To the extent Petitioner contends the admission of the cell phone and all of its contents (including information on the phone not presented at trial in photocopy format) rendered Petitioner's trial fundamentally unfair, any such claim fails. Petitioner (presumably aware of the contents of his own cell phone) fails to describe any of the contents of the cell phone which were not expressly presented in photocopy format at trial, much less demonstrate how any of those contents could have prejudiced Petitioner. Conclusory allegations are insufficient to merit habeas relief. See Greenway v. Schriro , 653 F.3d 790, 804 (9th Cir. 2011) (a "cursory and vague claim cannot support habeas relief") (citation omitted); Jones v. Gomez , 66 F.3d 199, 204-205 (9th Cir. 1995), cert. denied, 517 U.S. 1143 (1996) (same). Petitioner has not shown the admission of the phone and its contents rendered Petitioner's trial fundamentally unfair. See Holley v. Yarborough , 568 F.3d 1091, 1101 (9th Cir. 2009). Therefore, Petitioner is not entitled to habeas relief on Ground Four of the Petition.

V. Petitioner Is Not Entitled to Habeas Relief on His Claim of Ineffective Assistance of Counsel.

Petitioner contends trial counsel rendered ineffective assistance by failing to call three witnesses at Petitioner's second trial: Petitioner's mother Leticia Solano and neighbors Ricardo Guerra and Jose Fernandez (Pet., Attachment D, p. 7; Trav. Mem., pp 29-31). Because, as indicated above, the California Supreme Court denied this claim in Petitioner's habeas petition on procedural grounds, this Court's review is de novo. See Scott v. Ryan , 686 F.3d at 1133.

A. Governing Legal Standards

To establish ineffective assistance of counsel, Petitioner must prove: (1) counsel's representation fell below an objective standard of reasonableness; and (2) there is a reasonable probability that, but for counsel's errors, the result of the proceeding would have been different. Strickland v. Washington , 466 U.S. 668, 688, 694, 697 (1984) ("Strickland"). A reasonable probability of a different result "is a probability sufficient to undermine confidence in the outcome." Id. at 694. The court may reject the claim upon finding either that counsel's performance was reasonable or the claimed error was not prejudicial. Id. at 697; see Gentry v. Sinclair , 705 F.3d 884, 889 (9th Cir.), cert. denied, 134 S.Ct. 102 (2013) ("[f]ailure to meet either [Strickland] prong is fatal to a claim"); Rios v. Rocha , 299 F.3d 796, 805 (9th Cir. 2002) ("Failure to satisfy either prong of the Strickland test obviates the need to consider the other.") (citation omitted).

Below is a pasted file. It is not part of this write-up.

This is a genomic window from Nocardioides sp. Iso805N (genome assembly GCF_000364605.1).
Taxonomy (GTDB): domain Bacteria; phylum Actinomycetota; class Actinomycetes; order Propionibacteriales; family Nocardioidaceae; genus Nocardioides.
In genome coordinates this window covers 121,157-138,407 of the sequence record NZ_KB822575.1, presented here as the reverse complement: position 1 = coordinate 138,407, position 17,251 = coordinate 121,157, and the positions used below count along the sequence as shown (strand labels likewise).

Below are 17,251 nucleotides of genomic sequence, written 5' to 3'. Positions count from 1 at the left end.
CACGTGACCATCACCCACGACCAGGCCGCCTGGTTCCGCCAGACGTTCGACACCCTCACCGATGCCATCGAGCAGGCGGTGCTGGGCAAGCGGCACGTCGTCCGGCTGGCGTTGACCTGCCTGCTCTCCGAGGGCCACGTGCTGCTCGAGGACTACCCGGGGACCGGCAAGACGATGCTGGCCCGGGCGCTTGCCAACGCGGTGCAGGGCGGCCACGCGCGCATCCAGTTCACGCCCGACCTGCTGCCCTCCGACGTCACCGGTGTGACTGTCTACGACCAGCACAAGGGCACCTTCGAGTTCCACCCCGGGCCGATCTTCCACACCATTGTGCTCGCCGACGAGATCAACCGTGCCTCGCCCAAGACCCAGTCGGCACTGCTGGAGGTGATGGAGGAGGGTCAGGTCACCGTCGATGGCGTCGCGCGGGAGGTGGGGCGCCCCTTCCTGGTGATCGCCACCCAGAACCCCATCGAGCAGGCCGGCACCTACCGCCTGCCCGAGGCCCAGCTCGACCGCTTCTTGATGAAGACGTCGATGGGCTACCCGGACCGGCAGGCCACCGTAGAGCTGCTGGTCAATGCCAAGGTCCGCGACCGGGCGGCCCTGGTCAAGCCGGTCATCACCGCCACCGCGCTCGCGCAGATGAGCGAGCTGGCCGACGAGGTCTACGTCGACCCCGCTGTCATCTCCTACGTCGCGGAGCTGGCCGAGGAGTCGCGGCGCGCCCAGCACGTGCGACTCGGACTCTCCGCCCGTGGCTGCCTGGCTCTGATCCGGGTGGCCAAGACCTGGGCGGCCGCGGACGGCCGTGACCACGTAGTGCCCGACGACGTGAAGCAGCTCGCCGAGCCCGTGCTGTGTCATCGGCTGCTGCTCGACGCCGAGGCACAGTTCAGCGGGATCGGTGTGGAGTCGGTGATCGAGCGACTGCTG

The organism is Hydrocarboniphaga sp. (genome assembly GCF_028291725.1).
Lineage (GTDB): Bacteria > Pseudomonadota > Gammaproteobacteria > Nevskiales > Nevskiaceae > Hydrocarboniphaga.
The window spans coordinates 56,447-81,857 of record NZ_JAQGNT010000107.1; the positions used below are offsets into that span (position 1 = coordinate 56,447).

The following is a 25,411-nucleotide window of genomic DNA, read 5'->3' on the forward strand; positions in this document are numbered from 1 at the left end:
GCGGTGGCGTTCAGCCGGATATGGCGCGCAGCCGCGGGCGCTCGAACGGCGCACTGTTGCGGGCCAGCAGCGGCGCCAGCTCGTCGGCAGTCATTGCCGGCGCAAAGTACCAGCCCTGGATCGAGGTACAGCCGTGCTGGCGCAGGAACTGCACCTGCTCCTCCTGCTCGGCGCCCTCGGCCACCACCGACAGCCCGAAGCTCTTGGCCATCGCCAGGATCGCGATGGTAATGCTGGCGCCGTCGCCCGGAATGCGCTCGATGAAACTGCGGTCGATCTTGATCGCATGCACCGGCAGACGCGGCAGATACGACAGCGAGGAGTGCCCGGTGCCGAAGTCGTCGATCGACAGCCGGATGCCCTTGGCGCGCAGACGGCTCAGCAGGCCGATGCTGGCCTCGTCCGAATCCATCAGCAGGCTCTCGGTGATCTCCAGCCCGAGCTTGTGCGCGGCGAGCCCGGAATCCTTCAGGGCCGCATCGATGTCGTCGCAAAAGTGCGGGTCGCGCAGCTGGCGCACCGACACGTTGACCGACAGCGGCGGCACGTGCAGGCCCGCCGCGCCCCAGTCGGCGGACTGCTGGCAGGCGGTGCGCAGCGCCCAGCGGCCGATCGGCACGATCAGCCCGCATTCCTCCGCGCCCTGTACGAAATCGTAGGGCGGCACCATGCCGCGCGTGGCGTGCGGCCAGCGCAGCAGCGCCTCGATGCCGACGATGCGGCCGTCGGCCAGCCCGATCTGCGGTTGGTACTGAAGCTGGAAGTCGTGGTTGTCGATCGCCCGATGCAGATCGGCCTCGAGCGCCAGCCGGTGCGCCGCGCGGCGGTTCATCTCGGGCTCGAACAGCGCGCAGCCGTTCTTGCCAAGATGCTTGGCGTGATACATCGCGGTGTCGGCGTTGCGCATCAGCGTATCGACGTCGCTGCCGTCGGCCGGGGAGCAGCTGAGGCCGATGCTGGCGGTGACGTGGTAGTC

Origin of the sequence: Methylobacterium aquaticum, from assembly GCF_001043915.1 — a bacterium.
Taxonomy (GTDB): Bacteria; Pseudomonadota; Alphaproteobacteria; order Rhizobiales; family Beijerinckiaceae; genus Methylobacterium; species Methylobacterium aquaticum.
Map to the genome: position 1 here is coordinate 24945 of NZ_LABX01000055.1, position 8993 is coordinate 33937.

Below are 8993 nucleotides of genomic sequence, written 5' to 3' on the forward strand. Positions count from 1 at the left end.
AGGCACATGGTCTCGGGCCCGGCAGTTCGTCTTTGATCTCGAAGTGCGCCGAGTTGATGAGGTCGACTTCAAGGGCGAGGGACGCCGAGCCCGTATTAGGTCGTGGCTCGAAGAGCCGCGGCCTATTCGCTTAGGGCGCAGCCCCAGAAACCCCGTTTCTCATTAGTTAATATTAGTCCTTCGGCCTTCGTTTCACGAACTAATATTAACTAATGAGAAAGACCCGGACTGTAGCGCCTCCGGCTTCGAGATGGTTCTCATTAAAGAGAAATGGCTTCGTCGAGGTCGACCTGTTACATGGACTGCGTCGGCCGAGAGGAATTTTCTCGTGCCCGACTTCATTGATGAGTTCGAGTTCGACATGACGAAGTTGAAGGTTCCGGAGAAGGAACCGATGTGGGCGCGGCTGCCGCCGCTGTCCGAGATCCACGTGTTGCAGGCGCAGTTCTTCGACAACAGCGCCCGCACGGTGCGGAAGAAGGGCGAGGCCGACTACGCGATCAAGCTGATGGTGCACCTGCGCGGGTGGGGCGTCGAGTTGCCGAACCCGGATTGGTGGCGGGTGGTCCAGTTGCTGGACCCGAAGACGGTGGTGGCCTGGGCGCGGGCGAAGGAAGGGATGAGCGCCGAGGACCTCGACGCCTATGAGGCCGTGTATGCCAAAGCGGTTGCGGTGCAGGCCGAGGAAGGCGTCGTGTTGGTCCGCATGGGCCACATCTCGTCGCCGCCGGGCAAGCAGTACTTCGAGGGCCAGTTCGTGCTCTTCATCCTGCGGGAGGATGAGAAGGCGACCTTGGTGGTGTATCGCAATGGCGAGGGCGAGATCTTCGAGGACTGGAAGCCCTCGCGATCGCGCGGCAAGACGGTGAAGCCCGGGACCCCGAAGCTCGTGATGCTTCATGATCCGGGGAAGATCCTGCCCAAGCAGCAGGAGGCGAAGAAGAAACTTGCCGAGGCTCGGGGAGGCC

Review of counsel's performance is "highly deferential" and there is a "strong presumption" that counsel rendered adequate assistance and exercised reasonable professional judgment. Williams v. Woodford , 384 F.3d 567, 610 (9th Cir. 2004), cert. denied, 546 U.S. 934 (2005) (quoting Strickland , 466 U.S. at 689). The court must judge the reasonableness of counsel's conduct "on the facts of the particular case, viewed as of the time of counsel's conduct." Strickland , 466 U.S. at 690. The court may "neither second-guess counsel's decisions, nor apply the fabled twenty-twenty vision of hindsight...." Matylinsky v. Budge , 577 F.3d 1083, 1091 (9th Cir. 2009), cert. denied, 558 U.S. 1154 (2010) (citation and quotations omitted); see Yarborough v. Gentry , 540 U.S. 1, 8 (2003) ("The Sixth Amendment guarantees reasonable competence, not perfect advocacy judged with the benefit of hindsight.") (citations omitted). Petitioner bears the burden to show that "counsel made errors so serious that counsel was not functioning as the counsel guaranteed the defendant by the Sixth Amendment." Harrington v. Richter , 131 S.Ct. 770, 787 (2011) (citation and internal quotations omitted); see Strickland , 466 U.S. at 689 (petitioner bears burden to "overcome the presumption that, under the circumstances, the challenged action might be considered sound trial strategy") (citation and quotations omitted). If the court can conceive of a reasonable tactical reason for counsel's action or inaction, the court need not determine the actual explanation. Morris v. California , 966 F.2d 448, 456-57 (9th Cir.), cert. denied, 506 U.S. 831 (1992).

"In assessing prejudice under Strickland, the question is not whether a court can be certain counsel's performance had no effect on the outcome or whether it is possible a reasonable doubt might have been established if counsel acted differently." Id. at 791-92 (citations omitted). Rather, the issue is whether, in the absence of counsel's alleged error, it is "reasonably likely'" that the result would have been different. Id. at 792 (quoting Strickland , 466 U.S. at 696). "The likelihood of a different result must be substantial, not just conceivable." Id.

B. Discussion

1. Leticia Solano

Petitioner's mother, Leticia Solano, did not testify at trial. At the preliminary hearing Mrs. Solano testified that on the morning of the incident she was in the living room when she heard something hitting the front door (C.T. 43-44). Mrs. Solano said she began screaming because she thought someone was trying to break in, and she ran to Petitioner's bedroom door (R.T. 44-45). Mrs. Solano allegedly knocked on the door and told Petitioner someone was trying to break in (R.T. 45). Mrs. Solano allegedly heard a window break and also heard shooting (R.T. 45). Mrs. Solano said she did not hear any yelling before or during the banging, but also said that, after the window broke, she heard the people hitting the door say they had a warrant (R.T. 45-46, 48).

Counsel reasonably could have decided that, if Mrs. Solano had testified at trial (consistent with her preliminary hearing testimony) that she heard the people at the door say they had a warrant, such testimony might have undercut Petitioner's testimony that he did not hear the people say anything (R.T. 5124, 5225-26). Counsel also reasonably could have decided that, if Mrs. Solano testified at trial and denied hearing anyone mention a warrant, the prosecutor could use her preliminary hearing testimony to impeach her.